Bahrain is currently ranked second in the Middle East in the World Bank's Logistics Performance Index and it is expected the BLZ will become the focal point for international, regional and local businesses wishing to expand and trade more efficiently within the region.
While a degree of uncertainty hangs over the regional logistics industry's future, locally-headquartered companies are determined to benefit from the financial crisis by acquiring or merging with companies, whose takeover values have been undermined by the crisis.
Aramex, a leading regional logistics services provider, said the global financial crisis has missed it and the firm intends to spread its wings into China and Southeast Asia as falling prices make takeovers increasingly appealing in that region.
"Regardless of the current economic situation, we will pursue our acquisition and expansion programmes in any market that we find appealing, particularly in China and Southeast Asia," said Fadi Ghandour, Aramex Chief Executive.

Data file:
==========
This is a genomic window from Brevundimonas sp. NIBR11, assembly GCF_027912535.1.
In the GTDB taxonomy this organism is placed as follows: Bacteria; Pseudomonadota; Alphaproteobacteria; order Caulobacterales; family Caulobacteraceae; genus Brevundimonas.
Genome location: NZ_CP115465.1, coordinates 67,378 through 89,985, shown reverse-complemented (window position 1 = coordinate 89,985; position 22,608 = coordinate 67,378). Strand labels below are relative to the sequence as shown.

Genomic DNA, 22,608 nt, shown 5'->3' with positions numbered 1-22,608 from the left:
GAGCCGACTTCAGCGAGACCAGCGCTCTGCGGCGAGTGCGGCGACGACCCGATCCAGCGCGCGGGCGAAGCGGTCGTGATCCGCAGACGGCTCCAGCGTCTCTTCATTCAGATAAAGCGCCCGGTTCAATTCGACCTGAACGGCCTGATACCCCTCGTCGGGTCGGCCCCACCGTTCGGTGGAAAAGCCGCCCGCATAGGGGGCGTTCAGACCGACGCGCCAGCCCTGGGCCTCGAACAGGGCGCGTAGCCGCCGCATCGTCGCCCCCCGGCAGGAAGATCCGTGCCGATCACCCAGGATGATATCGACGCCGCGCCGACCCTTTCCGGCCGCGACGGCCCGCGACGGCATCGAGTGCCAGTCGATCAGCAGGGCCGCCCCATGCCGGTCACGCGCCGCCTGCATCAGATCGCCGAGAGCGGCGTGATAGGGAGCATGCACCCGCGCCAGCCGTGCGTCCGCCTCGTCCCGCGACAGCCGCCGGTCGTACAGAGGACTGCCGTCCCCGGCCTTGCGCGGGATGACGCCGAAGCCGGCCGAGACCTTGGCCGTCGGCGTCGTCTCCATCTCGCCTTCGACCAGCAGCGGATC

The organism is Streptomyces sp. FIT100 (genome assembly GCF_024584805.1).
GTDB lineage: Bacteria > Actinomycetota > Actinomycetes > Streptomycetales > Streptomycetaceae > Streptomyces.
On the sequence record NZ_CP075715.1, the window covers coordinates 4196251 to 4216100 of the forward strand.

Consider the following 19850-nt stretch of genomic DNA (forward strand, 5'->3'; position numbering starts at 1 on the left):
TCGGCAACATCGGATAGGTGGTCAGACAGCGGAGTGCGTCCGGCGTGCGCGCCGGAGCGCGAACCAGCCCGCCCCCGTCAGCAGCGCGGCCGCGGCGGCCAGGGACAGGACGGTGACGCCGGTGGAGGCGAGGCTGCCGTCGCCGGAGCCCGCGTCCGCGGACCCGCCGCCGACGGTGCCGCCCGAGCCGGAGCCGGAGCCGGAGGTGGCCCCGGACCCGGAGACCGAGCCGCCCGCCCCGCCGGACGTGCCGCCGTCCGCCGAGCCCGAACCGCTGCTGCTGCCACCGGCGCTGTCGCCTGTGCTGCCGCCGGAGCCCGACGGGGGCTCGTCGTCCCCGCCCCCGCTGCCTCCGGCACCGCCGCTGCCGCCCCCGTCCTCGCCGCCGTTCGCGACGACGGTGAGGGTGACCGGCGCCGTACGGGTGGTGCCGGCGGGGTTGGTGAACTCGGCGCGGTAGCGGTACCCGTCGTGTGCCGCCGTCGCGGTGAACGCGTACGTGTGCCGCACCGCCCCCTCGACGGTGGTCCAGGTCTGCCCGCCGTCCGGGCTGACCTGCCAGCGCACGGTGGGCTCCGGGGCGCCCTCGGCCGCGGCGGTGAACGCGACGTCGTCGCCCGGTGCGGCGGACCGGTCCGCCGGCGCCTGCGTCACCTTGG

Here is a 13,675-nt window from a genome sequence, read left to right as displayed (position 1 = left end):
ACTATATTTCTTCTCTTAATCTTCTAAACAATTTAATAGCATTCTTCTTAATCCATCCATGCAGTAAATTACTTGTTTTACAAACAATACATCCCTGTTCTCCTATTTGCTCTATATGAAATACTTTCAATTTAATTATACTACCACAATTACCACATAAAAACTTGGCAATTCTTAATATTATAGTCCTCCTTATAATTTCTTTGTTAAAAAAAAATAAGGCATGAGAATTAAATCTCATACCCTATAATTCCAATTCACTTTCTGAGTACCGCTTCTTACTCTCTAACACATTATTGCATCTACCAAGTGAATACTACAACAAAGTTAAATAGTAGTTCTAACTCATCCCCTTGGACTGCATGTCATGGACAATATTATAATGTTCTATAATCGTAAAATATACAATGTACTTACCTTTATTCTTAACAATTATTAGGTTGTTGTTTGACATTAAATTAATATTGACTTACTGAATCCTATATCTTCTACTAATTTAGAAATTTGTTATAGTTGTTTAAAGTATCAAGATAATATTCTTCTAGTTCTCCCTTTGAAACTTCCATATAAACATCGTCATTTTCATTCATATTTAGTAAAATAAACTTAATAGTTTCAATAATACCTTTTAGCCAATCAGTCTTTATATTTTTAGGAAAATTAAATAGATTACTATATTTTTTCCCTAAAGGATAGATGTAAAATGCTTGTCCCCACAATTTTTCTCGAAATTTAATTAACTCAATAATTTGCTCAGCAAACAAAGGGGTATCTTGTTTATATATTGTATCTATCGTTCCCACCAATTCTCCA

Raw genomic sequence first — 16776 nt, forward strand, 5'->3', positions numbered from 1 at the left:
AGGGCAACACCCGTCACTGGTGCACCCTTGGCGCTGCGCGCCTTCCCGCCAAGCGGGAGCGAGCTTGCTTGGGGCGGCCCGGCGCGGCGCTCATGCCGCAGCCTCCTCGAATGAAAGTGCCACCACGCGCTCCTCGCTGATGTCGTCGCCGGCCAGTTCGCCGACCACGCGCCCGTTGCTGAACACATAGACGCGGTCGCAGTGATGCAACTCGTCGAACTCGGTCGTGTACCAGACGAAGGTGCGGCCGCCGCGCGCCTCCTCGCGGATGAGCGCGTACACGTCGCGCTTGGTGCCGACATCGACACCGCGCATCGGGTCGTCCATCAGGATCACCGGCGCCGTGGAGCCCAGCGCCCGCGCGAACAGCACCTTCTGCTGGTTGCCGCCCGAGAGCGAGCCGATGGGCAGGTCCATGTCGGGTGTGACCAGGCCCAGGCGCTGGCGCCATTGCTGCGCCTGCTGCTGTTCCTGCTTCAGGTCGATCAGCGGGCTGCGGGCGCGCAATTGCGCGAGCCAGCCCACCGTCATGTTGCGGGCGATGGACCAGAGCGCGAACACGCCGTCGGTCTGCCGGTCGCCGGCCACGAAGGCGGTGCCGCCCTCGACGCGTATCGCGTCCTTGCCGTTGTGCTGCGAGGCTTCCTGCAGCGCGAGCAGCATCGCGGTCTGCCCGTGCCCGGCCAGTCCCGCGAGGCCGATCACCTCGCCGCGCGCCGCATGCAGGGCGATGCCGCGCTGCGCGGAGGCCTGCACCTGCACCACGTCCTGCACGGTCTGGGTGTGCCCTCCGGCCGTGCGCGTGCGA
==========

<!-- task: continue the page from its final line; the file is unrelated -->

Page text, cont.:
"We have already reached the discovery stage of takeover talks with specific companies. The market is slowing and that makes it the ideal time to buy."
GAC Group, which provides logistics and shipping solutions, has also invested about Dh200m in acquisitions and expansion programmes in Algeria and Australia for shipping services and Kazakhstan for oil logistics services.
In 2008, GAC Group acquired 100 per cent of UK-based shipping and logistics group OBC. The acquisition saw OBC rebranded as GAC-OBC and the company will continue to handle vessels in ports in the UK, the Netherlands and the US Gulf Coast.
The GAC Group has opened a new sales office to meet growing demands for logistics services in Poland.
Industry players are confident the average growth rate registered by many transport and logistic companies in the Gulf over the past two years will grow even higher once the unified market for GCC countries becomes fully operational, following its launch in January 2008.
Industry players believe that a fully operational unified market will help in overcoming obstacles in the GCC transport and logistics service sectors such as delays in dispute resolution and solving of business related conflicts as well as better legal interpretations.
"Once this is taken to another level, it will help raise quality standards in the industry and increase efficiency. However, there is need to streamline the existing Gulf Customs Union to create uniformity between the member states," said David Christmas, Regional Managing Director for DHL Exel.